Secondly, sometimes it’s an empathetic narrative device. “Rather than just tell you how it felt/what I was experiencing, I want to try and share what it must have been like for you, so you can try and imagine yourself there”

Thirdly, sometimes the speaker really isn’t trying to talk about themselves- they’re deliberately speaking in generalities (or appealing to universality in some respect) and find a second person viewpoint effective in that regard.

Often if the subject is difficult, the speaker will speak in the 2nd person to distance himself/herself emotionally from the content.

This often happens in therapists office, and the therapist may encourage the client to narrate in the first person instead, as a way to take ownership of the issue and deal with it more directly.

But yes, it can be distracting.

Bugs me too.

When the interviewee says something like “You feel scared”, I always want to scream back at them, No, you feel scared, I feel something else entirely.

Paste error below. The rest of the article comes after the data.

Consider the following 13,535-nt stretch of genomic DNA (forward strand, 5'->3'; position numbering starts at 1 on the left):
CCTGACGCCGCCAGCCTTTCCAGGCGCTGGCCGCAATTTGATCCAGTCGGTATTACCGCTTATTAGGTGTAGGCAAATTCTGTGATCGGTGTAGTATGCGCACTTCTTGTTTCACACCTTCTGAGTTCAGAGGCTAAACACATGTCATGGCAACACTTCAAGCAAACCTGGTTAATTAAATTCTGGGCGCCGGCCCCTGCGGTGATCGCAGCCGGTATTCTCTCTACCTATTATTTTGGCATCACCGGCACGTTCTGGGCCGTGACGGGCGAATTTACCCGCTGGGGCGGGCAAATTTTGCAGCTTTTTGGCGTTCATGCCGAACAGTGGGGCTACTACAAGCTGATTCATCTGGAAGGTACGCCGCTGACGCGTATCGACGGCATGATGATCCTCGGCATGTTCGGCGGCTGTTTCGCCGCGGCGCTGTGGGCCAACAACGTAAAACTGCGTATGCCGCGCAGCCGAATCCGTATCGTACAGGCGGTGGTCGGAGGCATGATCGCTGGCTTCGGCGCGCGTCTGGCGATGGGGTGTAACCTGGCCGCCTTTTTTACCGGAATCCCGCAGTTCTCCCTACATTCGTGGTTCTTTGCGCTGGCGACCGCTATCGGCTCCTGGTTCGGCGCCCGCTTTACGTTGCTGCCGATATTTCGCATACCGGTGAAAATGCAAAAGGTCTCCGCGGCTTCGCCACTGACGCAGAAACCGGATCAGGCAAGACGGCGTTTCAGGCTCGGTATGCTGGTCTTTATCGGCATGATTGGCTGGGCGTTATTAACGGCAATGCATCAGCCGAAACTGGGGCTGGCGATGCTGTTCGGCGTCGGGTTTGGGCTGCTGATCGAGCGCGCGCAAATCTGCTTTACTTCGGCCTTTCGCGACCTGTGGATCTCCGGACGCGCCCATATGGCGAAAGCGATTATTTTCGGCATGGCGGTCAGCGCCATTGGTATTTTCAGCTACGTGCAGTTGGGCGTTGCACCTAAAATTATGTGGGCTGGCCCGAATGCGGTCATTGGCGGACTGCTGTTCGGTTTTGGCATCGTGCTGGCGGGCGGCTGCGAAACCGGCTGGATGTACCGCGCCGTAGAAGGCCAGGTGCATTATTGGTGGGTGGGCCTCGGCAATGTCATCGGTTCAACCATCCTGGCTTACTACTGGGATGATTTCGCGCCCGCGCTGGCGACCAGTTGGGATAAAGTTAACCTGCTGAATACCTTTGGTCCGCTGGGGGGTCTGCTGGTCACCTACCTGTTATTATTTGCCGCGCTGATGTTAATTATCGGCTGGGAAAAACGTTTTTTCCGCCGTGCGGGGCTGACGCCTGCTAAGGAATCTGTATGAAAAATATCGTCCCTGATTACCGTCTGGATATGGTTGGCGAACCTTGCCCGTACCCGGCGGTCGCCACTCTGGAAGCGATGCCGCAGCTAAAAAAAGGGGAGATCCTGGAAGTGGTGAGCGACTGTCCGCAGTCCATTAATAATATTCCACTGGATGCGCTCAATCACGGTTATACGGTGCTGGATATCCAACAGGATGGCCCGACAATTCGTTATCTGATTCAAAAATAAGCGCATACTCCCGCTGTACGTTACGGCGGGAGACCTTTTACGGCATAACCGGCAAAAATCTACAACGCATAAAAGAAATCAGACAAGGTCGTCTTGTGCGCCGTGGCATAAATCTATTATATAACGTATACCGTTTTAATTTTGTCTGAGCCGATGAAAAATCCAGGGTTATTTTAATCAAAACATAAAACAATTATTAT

We need to revive the use of one, as in, in this situation, one often feels scared. But I don’t see that happening.

Can I add my peeves at the constant over-use of myself and yourself to this ranting? I, me, and you are perfectly good words; they don’t always need to be embiggened.

You used to do this all the time, but then I changed my ways.

And it really bothers me now when I hear other people doing it.

It’s just a method of impersonalizing or generalizing the story. To do it appropriately would probably replace “you” with “one”. It seems to me to be the same sort of replacement with how “they” gets used in third person rather than he or she to generalize the story to either gender. It really doesn’t bug me that much in the sense of grammar because it’s obvious what they mean; I really only get bugged by grammar when it creates confusion.